The overall goal of the Raikar laboratory is to develop novel therapeutics for children with blood cancers (leukemia and lymphoma) by utilizing and enhancing the inherent anti-tumor properties of our own immune system. While the survival of pediatric leukemia patients has greatly improved with the intensification of chemotherapy, relapsed disease still accounts for high rate of mortality among childhood cancer patients. Additionally, current chemotherapy regimens can have significant long-term toxicities. Thus, a need exists to develop novel alternative approaches to target relapsed disease with lesser side effects.
In recent years, chimeric antigen receptor (CAR) T-cell immunotherapy for relapsed/refractory B-cell acute lymphoblastic leukemia (B-ALL) has been a revolutionary breakthrough in pediatric cancer. In this form of therapy, the patient’s own immune cells (T cells) are genetically modified to express receptors called CARs, which enable them to specifically target B cells. While CAR T-cell therapy is extremely successful in targeting B-cell cancers, the same approach has not been successful in targeting T-cell cancers such as T-cell acute lymphoblastic leukemia (T-ALL), which has a higher rate of relapse and is more difficult to cure compared to B-ALL. Dr. Raikar’s research is centered on adapting this novel CAR technology to T-cell disease. Given the lack of a tumor specific antigen in T-cell malignancies, utilizing CAR-based immunotherapy in this disease has been extremely challenging as it can result in (i) fratricide (self-killing) of CAR T cells, (ii) long-standing immunosuppression from T-cell aplasia and (iii) product contamination from accidental transduction of malignant T cells. Dr. Raikar is exploring several different approaches to overcome these challenges, including the use of unique immune cells such as natural killer cells and gamma delta T cells. As an extension of this work, Dr. Raikar is now also exploring the use of cellular therapy in acute myeloid leukemia (AML), a more aggressive form of childhood blood cancer with survival around 60-70%.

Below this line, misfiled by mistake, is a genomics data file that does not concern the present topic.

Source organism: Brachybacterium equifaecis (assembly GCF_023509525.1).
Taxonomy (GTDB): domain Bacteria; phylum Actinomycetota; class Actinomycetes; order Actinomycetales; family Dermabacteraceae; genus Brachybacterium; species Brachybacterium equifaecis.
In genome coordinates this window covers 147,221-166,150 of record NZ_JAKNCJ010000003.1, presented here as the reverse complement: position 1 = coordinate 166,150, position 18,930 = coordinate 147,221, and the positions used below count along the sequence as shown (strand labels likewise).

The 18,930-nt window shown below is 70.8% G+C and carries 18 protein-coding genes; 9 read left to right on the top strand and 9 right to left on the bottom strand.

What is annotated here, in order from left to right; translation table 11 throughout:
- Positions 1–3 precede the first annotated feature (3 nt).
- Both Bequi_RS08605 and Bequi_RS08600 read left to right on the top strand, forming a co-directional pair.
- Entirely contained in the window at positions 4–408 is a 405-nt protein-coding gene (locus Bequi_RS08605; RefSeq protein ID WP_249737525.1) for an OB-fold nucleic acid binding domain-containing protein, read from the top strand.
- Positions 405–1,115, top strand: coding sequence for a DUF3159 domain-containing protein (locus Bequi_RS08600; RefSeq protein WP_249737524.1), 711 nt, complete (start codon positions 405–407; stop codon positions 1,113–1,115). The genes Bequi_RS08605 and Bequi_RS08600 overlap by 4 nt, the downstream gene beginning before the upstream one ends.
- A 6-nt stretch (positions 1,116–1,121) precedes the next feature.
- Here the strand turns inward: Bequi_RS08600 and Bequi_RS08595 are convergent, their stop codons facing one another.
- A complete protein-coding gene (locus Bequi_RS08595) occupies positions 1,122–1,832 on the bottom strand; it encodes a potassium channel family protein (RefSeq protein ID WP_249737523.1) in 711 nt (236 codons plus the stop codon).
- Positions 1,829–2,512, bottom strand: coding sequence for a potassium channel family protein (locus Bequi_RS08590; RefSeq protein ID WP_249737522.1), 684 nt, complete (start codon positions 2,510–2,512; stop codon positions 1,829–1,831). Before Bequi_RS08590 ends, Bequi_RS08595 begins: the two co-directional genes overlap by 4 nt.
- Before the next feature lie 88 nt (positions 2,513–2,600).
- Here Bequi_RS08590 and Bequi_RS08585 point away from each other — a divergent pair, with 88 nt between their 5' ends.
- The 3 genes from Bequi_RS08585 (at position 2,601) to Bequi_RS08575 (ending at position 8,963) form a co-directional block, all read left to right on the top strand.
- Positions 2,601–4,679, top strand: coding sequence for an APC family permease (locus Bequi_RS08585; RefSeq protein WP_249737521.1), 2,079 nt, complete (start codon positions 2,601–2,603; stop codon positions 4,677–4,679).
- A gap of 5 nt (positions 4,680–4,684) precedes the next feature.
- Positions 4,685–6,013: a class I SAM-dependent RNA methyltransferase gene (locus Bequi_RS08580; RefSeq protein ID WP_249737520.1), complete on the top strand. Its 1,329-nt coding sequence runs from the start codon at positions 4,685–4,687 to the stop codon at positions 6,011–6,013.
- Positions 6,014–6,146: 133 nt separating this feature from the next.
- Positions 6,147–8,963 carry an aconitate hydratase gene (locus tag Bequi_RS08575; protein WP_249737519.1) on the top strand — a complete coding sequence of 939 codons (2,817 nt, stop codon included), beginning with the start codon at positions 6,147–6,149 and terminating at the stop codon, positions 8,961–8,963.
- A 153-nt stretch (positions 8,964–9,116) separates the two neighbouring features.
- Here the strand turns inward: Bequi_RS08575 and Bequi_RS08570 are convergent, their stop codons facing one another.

Dr. Raikar is also a member of the clinical leukemia/lymphoma team at the Aflac Cancer and Blood Disorders Center at Children’s Healthcare of Atlanta. Through his national involvement with the Children’s Oncology Group (COG), where he serves on the T-ALL and MPAL (mixed phenotype acute leukemia) disease committees, Dr. Raikar also maintains a strong presence in the concept, design and implementation of clinical studies in these high-risk leukemia populations.
- Developing chimeric antigen receptor (CAR) based strategies to target T-cell malignancies
- Utilizing gamma delta T cells in combination with chemotherapeutic agents to target AML and T-ALL
- Utilizing microfluidic mechanotransfection as a means to deliver CRISPR/Cas9 editing molecules for T-cell malignancy-directed CAR T-cell engineering (collaboration with Todd Sulchek, PhD)
- Studying the effects of the obese microenvironment on CAR T-cell function (collaboration with Curtis Henry, PhD)
Jamie Y. Story, BS
Education: Graduate Student, Emory University; BS, DePauw University, Greencastle, IN
Fleischer LC, Spencer HT, Raikar SS. (2019) Targeting T cell malignancies using CAR-based immunotherapy: challenges and potential solutions. Journal of Hematology & Oncology. 12(1):141. PMID: 31884955; PMCID: PMC6936092.